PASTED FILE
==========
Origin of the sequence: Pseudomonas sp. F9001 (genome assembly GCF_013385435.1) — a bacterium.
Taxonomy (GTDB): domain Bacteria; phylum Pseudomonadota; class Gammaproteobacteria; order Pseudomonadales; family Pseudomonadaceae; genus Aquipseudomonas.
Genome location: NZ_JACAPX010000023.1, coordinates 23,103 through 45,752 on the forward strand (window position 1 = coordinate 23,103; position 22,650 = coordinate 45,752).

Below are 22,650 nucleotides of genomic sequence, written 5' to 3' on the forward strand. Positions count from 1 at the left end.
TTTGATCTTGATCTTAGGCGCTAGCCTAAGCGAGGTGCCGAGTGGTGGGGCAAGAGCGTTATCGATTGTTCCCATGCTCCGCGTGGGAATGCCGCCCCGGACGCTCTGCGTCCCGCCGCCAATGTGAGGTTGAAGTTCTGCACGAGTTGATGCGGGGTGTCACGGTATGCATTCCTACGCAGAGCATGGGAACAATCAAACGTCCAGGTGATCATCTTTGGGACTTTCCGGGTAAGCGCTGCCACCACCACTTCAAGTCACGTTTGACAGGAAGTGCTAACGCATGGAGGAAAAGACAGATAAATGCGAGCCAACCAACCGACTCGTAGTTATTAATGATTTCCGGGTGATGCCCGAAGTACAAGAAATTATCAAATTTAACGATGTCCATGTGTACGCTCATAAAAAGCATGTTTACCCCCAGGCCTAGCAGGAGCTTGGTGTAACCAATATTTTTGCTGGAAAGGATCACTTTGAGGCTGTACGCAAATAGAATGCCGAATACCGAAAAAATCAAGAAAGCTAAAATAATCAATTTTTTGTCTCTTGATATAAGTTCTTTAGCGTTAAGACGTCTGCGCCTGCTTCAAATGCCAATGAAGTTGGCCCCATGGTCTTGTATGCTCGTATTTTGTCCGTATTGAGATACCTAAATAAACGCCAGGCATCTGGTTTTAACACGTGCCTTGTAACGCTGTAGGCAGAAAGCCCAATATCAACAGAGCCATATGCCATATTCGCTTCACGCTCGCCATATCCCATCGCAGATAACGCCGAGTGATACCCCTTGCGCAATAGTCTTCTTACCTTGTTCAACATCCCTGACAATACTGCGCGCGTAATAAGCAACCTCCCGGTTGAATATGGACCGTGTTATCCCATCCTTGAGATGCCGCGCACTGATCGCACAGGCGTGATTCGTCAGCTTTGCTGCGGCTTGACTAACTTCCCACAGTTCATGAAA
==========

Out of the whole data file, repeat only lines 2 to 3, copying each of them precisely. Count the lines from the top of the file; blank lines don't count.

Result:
Taxonomy (GTDB): domain Bacteria; phylum Pseudomonadota; class Gammaproteobacteria; order Pseudomonadales; family Pseudomonadaceae; genus Aquipseudomonas.
Genome location: NZ_JACAPX010000023.1, coordinates 23,103 through 45,752 on the forward strand (window position 1 = coordinate 23,103; position 22,650 = coordinate 45,752).